Phil Miller Facilities Management
Stephanie Echols Human Resources Director
Roy Sigritz Risk Management; Purchasing and Central Services Director
Alice Reid Learning and Performance

Budget

  • In 2011, the Government Finance Officers Association awarded the Distinguished Budget Presentation Award to Montgomery County for the 2011 fiscal year.[18] To receive this award, a governmental unit must publish a budget document that meets program criteria as a policy document, as an operations guide, as a financial plan and as a communications device.
  • The total budget for expenses is $896.4 million; the total budget for revenues is $874.9 million, leaving a $21.5 difference between revenue and expenses. The County budget is $57.2 million or 6.0% below the 2010 budget.[19]
  • Of this budget, 50.5% is expended for social services, 31.8% is accounted for under salary and benefits. The largest revenue source is intergovernmental at $242.1 million or 27.7% of total revenues.

Stimulus

The Montgomery County seat, Dayton, Ohio, received $84,131,842.30 in thirteen contracts and fifty-one grants totaling sixty-four awards.[20]

Local taxes

  • Local taxes make up approximately 22.9% of the total revenue budget ($874,929,464).[21]
  • Sales tax revenue in 2011 (published through August 2011) increased since 2010 by 9.1% or $3,605,924.[22]
  • The hotel/motel lodging tax is 3% collected from transient lodgers in establishments with five or more sleeping rooms.[23]

Montgomery County In the News

  • A federal tax lien totaling $132,565 has been filed against County Commissioner Debbie Lieberman and her husband, former Montgomery County Democratic Party Chair Dennis Lieberman.[24]
  • County Commissioner Debbie Lieberman is arrested for Drunk Driving with a blood alcohol level of .131.[25]
  • Ohio is cracking down on public workers’ political activity in Montgomery County and across the state. Although public employees often hit the campaign trail fighting for collective bargaining rights and particular candidates, Ohio officials say that they will now better enforce the rules previously ignored and sharpen the line between government operation and politics. Both parties are guilty of involving government employees in their political campaign operations. Although no new rules are in place, some activists are calling for the legislature to review the constraints.[26]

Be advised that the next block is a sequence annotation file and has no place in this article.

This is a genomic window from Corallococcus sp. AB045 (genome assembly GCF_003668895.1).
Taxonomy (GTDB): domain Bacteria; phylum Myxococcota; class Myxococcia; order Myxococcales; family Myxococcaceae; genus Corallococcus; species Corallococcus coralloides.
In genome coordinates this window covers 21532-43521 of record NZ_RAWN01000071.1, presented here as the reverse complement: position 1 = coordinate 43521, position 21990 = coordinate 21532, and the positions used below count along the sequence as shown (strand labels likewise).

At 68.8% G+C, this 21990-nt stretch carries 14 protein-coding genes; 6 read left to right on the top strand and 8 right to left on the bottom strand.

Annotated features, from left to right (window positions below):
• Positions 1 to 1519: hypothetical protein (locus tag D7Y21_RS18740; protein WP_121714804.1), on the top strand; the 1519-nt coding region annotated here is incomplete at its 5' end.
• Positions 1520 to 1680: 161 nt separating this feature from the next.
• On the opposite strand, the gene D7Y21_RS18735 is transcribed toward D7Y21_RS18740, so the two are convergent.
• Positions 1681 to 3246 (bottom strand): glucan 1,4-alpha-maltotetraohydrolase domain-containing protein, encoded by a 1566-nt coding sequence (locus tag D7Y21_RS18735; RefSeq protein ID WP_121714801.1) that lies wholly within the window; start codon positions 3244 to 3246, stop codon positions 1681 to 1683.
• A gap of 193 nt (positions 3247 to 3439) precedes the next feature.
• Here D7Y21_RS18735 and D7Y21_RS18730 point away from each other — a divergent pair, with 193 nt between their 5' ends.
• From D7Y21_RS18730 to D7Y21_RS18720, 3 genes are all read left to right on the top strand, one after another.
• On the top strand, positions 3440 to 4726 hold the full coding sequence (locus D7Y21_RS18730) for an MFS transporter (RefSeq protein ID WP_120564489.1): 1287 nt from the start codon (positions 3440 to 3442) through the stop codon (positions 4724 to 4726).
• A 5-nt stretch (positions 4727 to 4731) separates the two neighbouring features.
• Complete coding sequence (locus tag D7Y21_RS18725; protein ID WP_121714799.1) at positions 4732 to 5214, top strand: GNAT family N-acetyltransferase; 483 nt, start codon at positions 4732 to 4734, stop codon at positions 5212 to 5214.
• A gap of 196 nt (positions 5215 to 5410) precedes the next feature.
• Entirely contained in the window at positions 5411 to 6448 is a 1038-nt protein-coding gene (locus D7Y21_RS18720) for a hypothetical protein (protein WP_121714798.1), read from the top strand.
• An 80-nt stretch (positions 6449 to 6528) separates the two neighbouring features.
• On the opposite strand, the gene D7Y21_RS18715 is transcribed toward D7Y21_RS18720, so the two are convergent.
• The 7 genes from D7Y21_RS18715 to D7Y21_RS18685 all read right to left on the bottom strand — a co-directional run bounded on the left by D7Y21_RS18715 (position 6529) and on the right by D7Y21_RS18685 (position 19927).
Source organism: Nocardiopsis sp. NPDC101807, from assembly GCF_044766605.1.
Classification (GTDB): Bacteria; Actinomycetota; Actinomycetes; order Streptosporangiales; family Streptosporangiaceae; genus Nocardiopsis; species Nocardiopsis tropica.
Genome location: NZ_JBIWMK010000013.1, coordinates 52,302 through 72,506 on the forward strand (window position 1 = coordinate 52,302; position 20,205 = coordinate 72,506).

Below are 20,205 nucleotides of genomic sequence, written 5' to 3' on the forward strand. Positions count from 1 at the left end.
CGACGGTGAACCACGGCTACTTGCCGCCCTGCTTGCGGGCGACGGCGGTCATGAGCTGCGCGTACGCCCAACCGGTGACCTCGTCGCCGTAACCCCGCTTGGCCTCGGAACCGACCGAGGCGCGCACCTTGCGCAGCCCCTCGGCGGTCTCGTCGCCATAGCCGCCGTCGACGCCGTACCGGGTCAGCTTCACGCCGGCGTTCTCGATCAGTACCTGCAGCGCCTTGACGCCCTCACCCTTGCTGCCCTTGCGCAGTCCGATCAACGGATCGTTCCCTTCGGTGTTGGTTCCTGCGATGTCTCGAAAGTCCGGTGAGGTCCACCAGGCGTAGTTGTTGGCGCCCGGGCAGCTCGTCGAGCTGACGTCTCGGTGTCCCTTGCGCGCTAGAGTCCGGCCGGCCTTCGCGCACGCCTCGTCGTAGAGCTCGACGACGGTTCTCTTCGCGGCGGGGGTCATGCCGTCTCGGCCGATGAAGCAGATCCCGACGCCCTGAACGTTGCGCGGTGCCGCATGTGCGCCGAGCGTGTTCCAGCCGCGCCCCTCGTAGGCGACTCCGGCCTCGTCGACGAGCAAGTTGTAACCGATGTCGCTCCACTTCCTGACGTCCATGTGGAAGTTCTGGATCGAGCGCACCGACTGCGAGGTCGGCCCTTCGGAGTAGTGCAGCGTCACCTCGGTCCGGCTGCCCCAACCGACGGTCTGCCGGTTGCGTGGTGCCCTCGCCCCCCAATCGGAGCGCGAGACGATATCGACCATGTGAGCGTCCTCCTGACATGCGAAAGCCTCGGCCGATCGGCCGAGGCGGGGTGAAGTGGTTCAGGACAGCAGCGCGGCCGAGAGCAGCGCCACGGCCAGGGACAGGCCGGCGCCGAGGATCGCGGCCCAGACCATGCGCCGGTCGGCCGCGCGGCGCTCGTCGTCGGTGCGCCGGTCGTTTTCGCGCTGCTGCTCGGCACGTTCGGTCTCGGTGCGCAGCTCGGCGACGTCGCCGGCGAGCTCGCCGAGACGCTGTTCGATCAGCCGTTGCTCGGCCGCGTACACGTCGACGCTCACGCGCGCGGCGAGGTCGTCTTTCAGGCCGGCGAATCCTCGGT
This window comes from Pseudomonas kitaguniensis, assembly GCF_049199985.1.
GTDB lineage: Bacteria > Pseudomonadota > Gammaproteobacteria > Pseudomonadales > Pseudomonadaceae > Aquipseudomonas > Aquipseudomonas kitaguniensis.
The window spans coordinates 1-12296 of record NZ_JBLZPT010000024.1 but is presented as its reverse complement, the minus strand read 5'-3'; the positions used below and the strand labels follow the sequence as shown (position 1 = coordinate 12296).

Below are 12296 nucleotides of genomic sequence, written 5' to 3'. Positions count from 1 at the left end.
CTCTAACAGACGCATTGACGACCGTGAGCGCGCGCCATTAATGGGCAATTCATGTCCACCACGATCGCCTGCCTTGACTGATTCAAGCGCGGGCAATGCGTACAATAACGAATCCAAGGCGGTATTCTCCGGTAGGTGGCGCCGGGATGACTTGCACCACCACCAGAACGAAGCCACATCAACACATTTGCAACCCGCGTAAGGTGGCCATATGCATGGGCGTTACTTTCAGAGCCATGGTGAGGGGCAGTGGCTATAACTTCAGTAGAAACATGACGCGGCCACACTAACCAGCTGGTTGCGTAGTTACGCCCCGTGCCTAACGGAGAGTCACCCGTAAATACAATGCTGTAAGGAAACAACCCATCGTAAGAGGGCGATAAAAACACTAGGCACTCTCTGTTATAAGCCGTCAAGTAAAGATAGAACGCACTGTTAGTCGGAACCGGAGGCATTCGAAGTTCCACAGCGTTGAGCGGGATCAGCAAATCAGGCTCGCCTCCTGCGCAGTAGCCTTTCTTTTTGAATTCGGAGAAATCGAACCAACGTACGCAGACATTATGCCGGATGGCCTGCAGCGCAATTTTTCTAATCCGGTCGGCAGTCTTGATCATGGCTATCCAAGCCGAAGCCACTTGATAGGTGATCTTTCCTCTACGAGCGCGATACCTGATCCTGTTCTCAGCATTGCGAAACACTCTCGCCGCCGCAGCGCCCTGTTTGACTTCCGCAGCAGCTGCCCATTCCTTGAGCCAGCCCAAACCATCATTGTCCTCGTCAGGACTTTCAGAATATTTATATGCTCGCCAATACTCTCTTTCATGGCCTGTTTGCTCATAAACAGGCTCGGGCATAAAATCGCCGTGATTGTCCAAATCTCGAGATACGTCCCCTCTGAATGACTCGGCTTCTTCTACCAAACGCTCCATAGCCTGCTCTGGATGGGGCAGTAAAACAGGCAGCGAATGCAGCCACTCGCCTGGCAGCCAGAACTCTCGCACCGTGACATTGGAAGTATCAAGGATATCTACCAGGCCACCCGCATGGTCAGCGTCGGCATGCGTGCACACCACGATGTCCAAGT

• In 2008, Montgomery County Prosecutor Mathias Heck Jr. and his administrative assistant Greg Flannagan, admitted liability for violating federal law that prohibits certain employees from participating in political activity.[27]
  • Allegations of corruption arose in 2008 against Jon Husted (R-OH) over residency and tax questions. The Ohio House Speaker claimed to live in Upper Arlington while some argue that he truly lives in Kettering. Legal documents involving the two properties raised questions about his principle place of residence. These documents also allegedly show that the Husted’s received property tax breaks on both homes, in violation of Ohio law that says a couple can only take the tax reduction on one home.[28]
  • In 2008, retiring Montgomery County Sheriff David Vore fired Deputy Lt. Mike Tenore for running against Vore’s hand-picked successor, Phil Plummer.[29]

External links

References